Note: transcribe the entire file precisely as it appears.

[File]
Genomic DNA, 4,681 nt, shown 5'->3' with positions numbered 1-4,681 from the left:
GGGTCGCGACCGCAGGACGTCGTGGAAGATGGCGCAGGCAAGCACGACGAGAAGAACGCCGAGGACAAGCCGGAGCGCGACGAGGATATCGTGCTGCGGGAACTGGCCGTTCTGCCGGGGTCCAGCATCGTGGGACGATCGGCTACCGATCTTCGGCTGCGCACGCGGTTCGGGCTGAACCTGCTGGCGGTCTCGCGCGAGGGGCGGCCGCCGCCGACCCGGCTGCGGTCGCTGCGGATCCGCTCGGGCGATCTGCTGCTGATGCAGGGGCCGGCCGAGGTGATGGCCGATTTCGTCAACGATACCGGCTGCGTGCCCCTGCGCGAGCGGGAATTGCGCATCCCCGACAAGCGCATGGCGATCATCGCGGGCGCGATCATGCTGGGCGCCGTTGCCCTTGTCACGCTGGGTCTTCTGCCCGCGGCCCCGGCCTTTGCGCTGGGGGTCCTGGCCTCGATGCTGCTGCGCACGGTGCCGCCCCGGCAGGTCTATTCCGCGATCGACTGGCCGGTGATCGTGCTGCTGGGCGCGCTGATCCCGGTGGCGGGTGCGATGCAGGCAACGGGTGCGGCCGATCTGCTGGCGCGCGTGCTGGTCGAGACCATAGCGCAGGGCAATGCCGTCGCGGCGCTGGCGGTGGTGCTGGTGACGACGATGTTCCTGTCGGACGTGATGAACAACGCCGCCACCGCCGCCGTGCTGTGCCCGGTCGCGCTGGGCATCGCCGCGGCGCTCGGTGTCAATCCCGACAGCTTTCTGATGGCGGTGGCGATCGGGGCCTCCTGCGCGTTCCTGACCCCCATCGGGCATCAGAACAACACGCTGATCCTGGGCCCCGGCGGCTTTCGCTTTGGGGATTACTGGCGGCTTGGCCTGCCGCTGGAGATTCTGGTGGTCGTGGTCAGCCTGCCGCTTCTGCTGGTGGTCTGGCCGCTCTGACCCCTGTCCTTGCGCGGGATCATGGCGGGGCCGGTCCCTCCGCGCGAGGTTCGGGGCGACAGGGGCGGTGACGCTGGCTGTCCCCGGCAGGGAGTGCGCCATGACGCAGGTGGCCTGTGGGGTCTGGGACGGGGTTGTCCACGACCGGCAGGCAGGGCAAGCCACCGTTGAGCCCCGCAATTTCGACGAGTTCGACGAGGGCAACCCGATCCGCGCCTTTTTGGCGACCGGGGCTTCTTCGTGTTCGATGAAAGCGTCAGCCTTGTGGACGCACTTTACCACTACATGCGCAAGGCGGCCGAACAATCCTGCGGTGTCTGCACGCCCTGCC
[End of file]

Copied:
Genomic DNA, 4,681 nt, shown 5'->3' with positions numbered 1-4,681 from the left:
GGGTCGCGACCGCAGGACGTCGTGGAAGATGGCGCAGGCAAGCACGACGAGAAGAACGCCGAGGACAAGCCGGAGCGCGACGAGGATATCGTGCTGCGGGAACTGGCCGTTCTGCCGGGGTCCAGCATCGTGGGACGATCGGCTACCGATCTTCGGCTGCGCACGCGGTTCGGGCTGAACCTGCTGGCGGTCTCGCGCGAGGGGCGGCCGCCGCCGACCCGGCTGCGGTCGCTGCGGATCCGCTCGGGCGATCTGCTGCTGATGCAGGGGCCGGCCGAGGTGATGGCCGATTTCGTCAACGATACCGGCTGCGTGCCCCTGCGCGAGCGGGAATTGCGCATCCCCGACAAGCGCATGGCGATCATCGCGGGCGCGATCATGCTGGGCGCCGTTGCCCTTGTCACGCTGGGTCTTCTGCCCGCGGCCCCGGCCTTTGCGCTGGGGGTCCTGGCCTCGATGCTGCTGCGCACGGTGCCGCCCCGGCAGGTCTATTCCGCGATCGACTGGCCGGTGATCGTGCTGCTGGGCGCGCTGATCCCGGTGGCGGGTGCGATGCAGGCAACGGGTGCGGCCGATCTGCTGGCGCGCGTGCTGGTCGAGACCATAGCGCAGGGCAATGCCGTCGCGGCGCTGGCGGTGGTGCTGGTGACGACGATGTTCCTGTCGGACGTGATGAACAACGCCGCCACCGCCGCCGTGCTGTGCCCGGTCGCGCTGGGCATCGCCGCGGCGCTCGGTGTCAATCCCGACAGCTTTCTGATGGCGGTGGCGATCGGGGCCTCCTGCGCGTTCCTGACCCCCATCGGGCATCAGAACAACACGCTGATCCTGGGCCCCGGCGGCTTTCGCTTTGGGGATTACTGGCGGCTTGGCCTGCCGCTGGAGATTCTGGTGGTCGTGGTCAGCCTGCCGCTTCTGCTGGTGGTCTGGCCGCTCTGACCCCTGTCCTTGCGCGGGATCATGGCGGGGCCGGTCCCTCCGCGCGAGGTTCGGGGCGACAGGGGCGGTGACGCTGGCTGTCCCCGGCAGGGAGTGCGCCATGACGCAGGTGGCCTGTGGGGTCTGGGACGGGGTTGTCCACGACCGGCAGGCAGGGCAAGCCACCGTTGAGCCCCGCAATTTCGACGAGTTCGACGAGGGCAACCCGATCCGCGCCTTTTTGGCGACCGGGGCTTCTTCGTGTTCGATGAAAGCGTCAGCCTTGTGGACGCACTTTACCACTACATGCGCAAGGCGGCCGAACAATCCTGCGGTGTCTGCACGCCCTGCC